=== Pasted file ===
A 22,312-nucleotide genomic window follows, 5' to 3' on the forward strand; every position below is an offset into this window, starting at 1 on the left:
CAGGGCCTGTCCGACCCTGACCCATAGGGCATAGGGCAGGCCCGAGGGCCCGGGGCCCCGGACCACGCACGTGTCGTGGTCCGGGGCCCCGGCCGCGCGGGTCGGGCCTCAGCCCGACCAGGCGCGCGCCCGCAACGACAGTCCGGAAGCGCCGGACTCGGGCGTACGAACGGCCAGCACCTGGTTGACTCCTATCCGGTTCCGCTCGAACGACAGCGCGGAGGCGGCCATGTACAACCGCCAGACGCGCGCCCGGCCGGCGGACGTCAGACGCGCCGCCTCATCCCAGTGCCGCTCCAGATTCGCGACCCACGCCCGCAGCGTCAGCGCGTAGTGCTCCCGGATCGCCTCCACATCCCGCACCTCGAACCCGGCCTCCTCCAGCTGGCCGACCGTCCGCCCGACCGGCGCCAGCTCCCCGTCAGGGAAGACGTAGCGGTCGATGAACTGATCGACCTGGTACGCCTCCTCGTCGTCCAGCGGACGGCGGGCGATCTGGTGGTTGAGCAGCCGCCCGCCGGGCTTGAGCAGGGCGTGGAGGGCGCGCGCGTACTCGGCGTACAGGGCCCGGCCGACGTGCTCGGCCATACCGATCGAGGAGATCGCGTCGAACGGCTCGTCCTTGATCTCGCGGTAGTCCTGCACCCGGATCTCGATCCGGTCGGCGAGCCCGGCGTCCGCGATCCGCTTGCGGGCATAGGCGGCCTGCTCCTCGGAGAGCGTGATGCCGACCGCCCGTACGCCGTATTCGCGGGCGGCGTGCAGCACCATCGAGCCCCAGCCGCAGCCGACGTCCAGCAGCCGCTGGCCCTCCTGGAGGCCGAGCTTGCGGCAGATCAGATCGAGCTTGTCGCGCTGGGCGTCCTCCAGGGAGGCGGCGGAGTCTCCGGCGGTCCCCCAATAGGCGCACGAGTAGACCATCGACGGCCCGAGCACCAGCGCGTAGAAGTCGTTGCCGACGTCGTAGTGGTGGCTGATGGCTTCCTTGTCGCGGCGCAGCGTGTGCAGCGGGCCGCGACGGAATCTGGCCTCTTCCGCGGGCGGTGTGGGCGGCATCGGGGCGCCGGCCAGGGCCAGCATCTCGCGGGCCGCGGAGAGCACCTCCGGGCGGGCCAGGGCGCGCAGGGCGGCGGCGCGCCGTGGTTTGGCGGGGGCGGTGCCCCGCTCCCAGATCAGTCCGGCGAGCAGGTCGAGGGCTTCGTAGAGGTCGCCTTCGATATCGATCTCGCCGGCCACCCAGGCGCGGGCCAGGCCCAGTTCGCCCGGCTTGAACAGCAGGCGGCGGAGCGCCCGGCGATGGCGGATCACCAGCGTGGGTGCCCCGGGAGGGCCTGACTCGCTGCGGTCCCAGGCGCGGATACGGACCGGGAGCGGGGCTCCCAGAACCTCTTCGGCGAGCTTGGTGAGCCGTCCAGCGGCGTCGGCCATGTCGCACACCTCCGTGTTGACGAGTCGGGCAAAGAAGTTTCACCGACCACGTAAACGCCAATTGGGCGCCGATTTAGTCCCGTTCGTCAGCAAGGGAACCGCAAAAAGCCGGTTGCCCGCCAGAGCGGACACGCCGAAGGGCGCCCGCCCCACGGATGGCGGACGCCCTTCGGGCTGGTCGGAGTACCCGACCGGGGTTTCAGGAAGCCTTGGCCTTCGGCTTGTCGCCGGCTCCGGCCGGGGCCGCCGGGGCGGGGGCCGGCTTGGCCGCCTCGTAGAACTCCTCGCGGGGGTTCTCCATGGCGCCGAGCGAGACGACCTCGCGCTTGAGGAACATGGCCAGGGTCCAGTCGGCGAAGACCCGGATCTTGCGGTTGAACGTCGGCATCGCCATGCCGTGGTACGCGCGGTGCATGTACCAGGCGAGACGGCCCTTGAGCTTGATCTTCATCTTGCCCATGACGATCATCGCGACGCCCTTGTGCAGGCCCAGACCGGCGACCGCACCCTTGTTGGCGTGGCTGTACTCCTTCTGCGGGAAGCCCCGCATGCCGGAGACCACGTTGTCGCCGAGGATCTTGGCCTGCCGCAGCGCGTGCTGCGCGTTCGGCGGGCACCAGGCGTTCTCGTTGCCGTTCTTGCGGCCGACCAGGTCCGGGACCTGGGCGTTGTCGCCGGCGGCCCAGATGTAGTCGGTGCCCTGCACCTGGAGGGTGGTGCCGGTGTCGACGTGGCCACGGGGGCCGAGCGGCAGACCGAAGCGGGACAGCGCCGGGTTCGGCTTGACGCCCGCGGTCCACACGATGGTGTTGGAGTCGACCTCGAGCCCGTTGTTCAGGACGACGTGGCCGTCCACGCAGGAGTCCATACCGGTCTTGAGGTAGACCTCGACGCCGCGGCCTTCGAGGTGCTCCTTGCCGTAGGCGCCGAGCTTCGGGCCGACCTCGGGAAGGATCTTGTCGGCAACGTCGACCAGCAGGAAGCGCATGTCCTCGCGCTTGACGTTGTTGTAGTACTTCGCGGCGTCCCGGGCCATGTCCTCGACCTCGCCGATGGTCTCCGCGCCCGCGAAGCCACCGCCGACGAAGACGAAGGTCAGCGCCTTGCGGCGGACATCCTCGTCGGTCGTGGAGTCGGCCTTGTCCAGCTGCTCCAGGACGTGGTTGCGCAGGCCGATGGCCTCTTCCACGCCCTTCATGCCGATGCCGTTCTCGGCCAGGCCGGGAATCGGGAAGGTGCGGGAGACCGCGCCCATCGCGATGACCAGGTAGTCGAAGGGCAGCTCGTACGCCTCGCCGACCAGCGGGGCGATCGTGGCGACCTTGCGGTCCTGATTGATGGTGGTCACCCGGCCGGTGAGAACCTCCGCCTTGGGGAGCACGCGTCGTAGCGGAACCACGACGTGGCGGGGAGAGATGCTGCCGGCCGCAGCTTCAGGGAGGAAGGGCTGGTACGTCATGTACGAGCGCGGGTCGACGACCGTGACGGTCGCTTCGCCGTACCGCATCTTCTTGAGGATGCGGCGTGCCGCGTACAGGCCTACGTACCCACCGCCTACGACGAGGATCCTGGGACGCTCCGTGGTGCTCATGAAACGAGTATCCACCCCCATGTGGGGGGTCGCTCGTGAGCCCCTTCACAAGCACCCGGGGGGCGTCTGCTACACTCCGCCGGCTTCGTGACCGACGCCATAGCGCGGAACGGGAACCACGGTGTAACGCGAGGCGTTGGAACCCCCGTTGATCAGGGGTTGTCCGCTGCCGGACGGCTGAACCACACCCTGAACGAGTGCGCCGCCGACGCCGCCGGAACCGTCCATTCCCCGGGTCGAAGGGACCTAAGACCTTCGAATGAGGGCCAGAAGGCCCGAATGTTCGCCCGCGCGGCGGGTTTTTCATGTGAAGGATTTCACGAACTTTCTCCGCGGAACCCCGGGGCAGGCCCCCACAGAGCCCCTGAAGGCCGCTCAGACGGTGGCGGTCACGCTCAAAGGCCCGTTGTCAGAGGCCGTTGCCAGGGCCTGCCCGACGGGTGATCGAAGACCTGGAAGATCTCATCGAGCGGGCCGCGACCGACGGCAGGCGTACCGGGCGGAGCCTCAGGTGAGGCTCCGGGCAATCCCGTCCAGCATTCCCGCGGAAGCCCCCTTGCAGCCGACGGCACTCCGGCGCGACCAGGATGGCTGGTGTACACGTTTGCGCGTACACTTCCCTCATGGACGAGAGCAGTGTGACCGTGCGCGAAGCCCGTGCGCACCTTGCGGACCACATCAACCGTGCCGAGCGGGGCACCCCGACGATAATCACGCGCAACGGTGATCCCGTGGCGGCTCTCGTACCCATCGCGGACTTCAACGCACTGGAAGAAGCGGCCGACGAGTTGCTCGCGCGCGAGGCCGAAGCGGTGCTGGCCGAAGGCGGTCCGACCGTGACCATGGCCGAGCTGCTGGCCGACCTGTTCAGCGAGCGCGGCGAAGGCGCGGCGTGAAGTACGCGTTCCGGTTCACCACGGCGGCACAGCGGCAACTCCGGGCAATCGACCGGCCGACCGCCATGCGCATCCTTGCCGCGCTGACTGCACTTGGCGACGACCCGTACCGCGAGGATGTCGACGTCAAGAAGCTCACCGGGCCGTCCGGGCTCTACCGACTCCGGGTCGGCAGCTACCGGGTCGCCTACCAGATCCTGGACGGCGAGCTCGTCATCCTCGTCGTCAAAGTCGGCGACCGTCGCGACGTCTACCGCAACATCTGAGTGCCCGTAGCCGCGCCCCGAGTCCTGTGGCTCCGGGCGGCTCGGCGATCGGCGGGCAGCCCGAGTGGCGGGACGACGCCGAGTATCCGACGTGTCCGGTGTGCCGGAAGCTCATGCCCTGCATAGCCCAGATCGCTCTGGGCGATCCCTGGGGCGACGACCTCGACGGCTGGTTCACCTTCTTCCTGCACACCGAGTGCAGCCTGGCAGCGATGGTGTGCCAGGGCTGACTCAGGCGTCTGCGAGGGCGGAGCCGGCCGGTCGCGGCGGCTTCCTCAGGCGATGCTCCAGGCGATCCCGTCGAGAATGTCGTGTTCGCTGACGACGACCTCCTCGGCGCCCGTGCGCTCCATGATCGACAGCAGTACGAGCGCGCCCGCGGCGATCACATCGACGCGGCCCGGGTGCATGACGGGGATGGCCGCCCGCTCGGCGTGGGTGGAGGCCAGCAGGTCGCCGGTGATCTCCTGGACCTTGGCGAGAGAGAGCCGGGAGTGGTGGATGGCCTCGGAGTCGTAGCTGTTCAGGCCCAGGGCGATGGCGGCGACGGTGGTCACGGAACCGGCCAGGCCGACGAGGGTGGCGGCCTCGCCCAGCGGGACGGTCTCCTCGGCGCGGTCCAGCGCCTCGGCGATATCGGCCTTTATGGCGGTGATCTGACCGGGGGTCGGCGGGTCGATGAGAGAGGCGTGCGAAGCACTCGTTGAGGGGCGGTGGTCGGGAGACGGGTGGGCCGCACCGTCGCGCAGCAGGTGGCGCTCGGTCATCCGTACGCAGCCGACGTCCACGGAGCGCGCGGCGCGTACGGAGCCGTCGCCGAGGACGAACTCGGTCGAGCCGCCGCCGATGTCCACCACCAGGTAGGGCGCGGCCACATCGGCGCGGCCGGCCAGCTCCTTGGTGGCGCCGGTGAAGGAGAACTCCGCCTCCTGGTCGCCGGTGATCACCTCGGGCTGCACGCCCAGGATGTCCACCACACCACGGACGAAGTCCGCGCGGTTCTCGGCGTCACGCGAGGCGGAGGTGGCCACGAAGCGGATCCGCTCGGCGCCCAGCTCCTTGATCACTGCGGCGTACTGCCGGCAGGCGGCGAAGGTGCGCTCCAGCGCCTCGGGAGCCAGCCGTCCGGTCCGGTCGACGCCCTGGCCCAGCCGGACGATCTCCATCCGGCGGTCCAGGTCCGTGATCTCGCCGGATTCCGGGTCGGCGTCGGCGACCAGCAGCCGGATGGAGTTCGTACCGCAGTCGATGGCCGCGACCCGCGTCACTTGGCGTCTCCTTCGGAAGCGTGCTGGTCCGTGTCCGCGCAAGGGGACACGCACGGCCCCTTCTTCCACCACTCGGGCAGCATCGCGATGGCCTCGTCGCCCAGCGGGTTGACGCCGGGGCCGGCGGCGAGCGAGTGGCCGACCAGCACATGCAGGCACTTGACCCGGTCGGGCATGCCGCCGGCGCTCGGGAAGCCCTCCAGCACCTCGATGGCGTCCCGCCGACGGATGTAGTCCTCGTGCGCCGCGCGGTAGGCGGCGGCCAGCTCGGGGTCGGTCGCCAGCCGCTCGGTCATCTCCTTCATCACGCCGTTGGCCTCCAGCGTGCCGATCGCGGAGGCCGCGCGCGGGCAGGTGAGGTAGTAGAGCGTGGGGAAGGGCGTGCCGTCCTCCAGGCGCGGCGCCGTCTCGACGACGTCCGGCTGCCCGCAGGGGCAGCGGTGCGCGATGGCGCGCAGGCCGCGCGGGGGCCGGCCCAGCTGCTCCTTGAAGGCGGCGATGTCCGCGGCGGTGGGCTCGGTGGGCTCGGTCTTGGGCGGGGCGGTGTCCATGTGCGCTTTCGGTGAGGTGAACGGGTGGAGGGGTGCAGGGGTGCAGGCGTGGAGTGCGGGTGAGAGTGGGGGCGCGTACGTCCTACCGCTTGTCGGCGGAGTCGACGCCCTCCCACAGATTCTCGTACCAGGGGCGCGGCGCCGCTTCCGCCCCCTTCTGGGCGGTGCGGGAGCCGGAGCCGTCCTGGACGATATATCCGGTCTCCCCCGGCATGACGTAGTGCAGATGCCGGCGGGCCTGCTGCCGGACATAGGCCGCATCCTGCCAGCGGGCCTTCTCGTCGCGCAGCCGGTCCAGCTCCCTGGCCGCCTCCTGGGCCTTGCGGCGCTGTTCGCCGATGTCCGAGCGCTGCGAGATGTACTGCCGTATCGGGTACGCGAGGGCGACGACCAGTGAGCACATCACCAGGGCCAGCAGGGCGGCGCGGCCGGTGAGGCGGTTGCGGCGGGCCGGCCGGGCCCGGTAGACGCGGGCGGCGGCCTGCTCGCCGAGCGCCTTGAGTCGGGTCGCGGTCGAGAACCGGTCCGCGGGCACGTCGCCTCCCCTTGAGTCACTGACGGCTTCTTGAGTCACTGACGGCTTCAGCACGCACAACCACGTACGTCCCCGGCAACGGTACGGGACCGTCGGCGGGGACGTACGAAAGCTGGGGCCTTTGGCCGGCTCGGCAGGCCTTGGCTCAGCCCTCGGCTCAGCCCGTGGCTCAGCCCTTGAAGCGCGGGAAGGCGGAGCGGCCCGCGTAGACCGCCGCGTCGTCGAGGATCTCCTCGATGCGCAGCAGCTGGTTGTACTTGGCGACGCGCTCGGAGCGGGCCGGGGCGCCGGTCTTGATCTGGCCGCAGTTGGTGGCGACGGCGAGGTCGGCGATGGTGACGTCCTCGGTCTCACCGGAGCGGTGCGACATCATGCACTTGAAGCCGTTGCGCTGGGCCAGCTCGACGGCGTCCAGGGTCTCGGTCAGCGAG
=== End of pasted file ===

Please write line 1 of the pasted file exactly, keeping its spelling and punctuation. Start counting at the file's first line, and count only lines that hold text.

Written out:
A 22,312-nucleotide genomic window follows, 5' to 3' on the forward strand; every position below is an offset into this window, starting at 1 on the left: